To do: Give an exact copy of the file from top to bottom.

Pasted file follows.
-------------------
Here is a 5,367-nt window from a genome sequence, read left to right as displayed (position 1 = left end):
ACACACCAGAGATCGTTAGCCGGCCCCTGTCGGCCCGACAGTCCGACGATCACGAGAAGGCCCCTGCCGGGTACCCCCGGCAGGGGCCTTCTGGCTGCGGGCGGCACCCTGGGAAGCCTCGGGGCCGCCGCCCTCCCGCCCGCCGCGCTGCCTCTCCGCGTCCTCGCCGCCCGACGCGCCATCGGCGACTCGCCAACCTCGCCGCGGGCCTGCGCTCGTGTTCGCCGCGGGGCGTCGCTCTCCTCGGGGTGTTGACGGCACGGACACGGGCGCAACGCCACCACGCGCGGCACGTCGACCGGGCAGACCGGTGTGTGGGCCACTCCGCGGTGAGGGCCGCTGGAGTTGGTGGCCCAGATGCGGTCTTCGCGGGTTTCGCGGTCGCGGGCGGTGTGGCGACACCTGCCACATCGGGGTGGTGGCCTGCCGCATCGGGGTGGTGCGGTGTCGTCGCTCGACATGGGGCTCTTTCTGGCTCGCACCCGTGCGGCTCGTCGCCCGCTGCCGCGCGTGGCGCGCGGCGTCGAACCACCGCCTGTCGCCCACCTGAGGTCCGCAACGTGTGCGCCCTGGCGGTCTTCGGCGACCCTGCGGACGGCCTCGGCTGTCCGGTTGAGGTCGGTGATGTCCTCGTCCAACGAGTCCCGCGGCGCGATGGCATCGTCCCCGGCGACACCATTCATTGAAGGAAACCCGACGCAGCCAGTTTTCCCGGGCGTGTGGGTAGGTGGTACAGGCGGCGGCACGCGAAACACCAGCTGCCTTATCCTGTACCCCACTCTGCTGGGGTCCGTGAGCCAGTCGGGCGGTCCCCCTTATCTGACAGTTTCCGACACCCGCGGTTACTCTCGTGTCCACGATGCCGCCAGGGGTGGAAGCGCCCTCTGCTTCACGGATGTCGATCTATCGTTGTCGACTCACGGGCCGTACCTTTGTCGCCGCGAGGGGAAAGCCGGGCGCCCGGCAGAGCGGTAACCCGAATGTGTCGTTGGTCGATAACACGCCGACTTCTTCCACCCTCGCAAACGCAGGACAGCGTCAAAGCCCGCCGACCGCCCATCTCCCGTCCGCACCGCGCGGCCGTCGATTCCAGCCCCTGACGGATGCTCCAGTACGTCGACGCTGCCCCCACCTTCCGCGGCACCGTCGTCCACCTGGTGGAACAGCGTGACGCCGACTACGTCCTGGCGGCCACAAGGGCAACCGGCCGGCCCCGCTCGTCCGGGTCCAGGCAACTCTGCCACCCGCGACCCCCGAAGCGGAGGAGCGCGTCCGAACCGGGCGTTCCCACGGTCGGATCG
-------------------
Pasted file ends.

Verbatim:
Here is a 5,367-nt window from a genome sequence, read left to right as displayed (position 1 = left end):
ACACACCAGAGATCGTTAGCCGGCCCCTGTCGGCCCGACAGTCCGACGATCACGAGAAGGCCCCTGCCGGGTACCCCCGGCAGGGGCCTTCTGGCTGCGGGCGGCACCCTGGGAAGCCTCGGGGCCGCCGCCCTCCCGCCCGCCGCGCTGCCTCTCCGCGTCCTCGCCGCCCGACGCGCCATCGGCGACTCGCCAACCTCGCCGCGGGCCTGCGCTCGTGTTCGCCGCGGGGCGTCGCTCTCCTCGGGGTGTTGACGGCACGGACACGGGCGCAACGCCACCACGCGCGGCACGTCGACCGGGCAGACCGGTGTGTGGGCCACTCCGCGGTGAGGGCCGCTGGAGTTGGTGGCCCAGATGCGGTCTTCGCGGGTTTCGCGGTCGCGGGCGGTGTGGCGACACCTGCCACATCGGGGTGGTGGCCTGCCGCATCGGGGTGGTGCGGTGTCGTCGCTCGACATGGGGCTCTTTCTGGCTCGCACCCGTGCGGCTCGTCGCCCGCTGCCGCGCGTGGCGCGCGGCGTCGAACCACCGCCTGTCGCCCACCTGAGGTCCGCAACGTGTGCGCCCTGGCGGTCTTCGGCGACCCTGCGGACGGCCTCGGCTGTCCGGTTGAGGTCGGTGATGTCCTCGTCCAACGAGTCCCGCGGCGCGATGGCATCGTCCCCGGCGACACCATTCATTGAAGGAAACCCGACGCAGCCAGTTTTCCCGGGCGTGTGGGTAGGTGGTACAGGCGGCGGCACGCGAAACACCAGCTGCCTTATCCTGTACCCCACTCTGCTGGGGTCCGTGAGCCAGTCGGGCGGTCCCCCTTATCTGACAGTTTCCGACACCCGCGGTTACTCTCGTGTCCACGATGCCGCCAGGGGTGGAAGCGCCCTCTGCTTCACGGATGTCGATCTATCGTTGTCGACTCACGGGCCGTACCTTTGTCGCCGCGAGGGGAAAGCCGGGCGCCCGGCAGAGCGGTAACCCGAATGTGTCGTTGGTCGATAACACGCCGACTTCTTCCACCCTCGCAAACGCAGGACAGCGTCAAAGCCCGCCGACCGCCCATCTCCCGTCCGCACCGCGCGGCCGTCGATTCCAGCCCCTGACGGATGCTCCAGTACGTCGACGCTGCCCCCACCTTCCGCGGCACCGTCGTCCACCTGGTGGAACAGCGTGACGCCGACTACGTCCTGGCGGCCACAAGGGCAACCGGCCGGCCCCGCTCGTCCGGGTCCAGGCAACTCTGCCACCCGCGACCCCCGAAGCGGAGGAGCGCGTCCGAACCGGGCGTTCCCACGGTCGGATCG